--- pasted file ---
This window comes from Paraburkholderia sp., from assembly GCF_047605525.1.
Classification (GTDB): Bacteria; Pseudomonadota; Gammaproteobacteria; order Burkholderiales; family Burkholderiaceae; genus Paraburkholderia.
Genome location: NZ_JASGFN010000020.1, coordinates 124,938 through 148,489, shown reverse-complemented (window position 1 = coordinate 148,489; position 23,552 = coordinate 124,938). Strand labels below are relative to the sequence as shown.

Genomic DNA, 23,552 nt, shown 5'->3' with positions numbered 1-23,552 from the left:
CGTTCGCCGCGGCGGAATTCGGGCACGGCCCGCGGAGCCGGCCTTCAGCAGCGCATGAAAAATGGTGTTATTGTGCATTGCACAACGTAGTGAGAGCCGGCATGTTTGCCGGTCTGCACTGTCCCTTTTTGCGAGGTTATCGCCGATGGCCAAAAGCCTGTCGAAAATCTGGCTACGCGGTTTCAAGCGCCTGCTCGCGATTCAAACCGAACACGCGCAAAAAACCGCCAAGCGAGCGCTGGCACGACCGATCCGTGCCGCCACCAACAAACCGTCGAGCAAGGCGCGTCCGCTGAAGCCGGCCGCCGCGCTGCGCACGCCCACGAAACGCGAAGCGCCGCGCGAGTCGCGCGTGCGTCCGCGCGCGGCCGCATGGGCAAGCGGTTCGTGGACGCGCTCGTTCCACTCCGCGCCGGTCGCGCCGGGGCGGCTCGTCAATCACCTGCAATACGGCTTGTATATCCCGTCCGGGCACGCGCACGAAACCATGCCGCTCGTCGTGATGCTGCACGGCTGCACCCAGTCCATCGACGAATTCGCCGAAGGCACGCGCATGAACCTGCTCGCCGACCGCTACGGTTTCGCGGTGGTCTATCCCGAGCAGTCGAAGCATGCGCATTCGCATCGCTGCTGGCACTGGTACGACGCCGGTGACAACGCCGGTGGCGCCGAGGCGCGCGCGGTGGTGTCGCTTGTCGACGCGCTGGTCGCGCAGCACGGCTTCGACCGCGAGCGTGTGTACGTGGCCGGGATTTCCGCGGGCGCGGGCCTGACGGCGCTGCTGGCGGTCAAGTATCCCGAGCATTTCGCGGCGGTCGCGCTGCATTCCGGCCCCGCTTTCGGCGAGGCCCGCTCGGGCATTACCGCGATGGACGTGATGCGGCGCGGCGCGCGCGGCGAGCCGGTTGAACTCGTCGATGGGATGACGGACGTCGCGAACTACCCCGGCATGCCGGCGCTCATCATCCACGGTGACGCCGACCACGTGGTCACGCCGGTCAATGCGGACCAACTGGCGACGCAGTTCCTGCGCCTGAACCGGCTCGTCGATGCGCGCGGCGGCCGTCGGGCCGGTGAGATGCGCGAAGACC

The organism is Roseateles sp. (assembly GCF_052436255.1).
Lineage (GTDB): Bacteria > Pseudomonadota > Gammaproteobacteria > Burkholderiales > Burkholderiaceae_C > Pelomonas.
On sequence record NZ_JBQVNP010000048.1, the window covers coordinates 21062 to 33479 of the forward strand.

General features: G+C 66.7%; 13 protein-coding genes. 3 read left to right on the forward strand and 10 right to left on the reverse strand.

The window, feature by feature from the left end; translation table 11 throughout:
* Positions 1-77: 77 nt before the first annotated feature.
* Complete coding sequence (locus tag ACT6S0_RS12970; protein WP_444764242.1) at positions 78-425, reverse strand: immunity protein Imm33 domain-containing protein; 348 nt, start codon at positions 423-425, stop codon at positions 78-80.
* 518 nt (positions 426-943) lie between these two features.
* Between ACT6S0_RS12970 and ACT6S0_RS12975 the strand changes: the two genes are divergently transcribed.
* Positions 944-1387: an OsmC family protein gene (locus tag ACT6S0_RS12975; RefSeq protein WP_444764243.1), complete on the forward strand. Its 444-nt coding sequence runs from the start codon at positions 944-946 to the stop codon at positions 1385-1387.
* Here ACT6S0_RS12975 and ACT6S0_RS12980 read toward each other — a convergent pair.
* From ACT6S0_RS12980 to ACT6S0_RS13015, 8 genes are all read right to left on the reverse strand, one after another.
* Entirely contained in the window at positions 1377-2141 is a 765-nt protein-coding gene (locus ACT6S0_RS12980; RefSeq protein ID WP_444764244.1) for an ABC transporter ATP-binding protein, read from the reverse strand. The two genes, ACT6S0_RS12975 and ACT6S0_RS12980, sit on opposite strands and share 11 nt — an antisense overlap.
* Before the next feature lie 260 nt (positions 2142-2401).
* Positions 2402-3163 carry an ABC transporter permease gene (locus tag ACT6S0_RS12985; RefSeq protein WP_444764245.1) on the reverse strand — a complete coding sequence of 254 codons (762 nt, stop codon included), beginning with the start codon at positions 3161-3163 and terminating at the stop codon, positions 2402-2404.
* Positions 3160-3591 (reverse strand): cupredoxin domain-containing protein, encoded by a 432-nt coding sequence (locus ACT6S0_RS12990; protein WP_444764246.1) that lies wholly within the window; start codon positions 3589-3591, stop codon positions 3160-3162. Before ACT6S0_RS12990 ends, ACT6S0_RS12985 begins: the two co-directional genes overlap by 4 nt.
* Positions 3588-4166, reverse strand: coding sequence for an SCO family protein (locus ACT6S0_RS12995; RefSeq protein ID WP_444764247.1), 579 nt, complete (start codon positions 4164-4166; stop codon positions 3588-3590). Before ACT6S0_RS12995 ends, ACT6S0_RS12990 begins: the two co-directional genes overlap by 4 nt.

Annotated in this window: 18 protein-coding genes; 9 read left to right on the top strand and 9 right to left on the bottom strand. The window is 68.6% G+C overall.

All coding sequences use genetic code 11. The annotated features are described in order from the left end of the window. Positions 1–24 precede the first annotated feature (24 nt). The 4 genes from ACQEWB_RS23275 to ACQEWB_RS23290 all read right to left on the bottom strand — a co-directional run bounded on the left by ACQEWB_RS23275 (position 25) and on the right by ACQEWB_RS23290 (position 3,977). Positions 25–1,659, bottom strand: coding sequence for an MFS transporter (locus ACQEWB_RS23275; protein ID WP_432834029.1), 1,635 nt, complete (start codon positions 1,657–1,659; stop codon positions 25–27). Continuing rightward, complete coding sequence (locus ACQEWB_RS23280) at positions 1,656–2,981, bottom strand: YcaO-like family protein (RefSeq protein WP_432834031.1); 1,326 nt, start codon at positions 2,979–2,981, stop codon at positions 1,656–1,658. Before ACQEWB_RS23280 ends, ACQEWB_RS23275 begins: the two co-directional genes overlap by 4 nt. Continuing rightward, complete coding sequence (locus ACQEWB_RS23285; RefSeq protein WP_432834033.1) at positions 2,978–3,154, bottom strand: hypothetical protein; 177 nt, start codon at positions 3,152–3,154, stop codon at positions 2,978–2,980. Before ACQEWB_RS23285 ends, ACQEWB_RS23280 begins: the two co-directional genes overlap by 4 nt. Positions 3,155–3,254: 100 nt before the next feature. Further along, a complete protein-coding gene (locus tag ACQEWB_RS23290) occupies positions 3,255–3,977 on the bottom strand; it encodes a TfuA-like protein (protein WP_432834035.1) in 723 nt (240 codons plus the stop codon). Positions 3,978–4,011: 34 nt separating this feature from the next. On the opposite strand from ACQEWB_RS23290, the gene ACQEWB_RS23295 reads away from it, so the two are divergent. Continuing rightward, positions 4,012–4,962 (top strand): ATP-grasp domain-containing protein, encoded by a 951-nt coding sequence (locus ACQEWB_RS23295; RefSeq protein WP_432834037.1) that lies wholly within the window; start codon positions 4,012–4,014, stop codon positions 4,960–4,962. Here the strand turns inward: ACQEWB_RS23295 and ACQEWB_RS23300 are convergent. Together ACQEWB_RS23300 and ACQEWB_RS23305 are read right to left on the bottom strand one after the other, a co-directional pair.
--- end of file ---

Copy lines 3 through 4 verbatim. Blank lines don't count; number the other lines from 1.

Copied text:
Genome location: NZ_JASGFN010000020.1, coordinates 124,938 through 148,489, shown reverse-complemented (window position 1 = coordinate 148,489; position 23,552 = coordinate 124,938). Strand labels below are relative to the sequence as shown.

Genomic DNA, 23,552 nt, shown 5'->3' with positions numbered 1-23,552 from the left: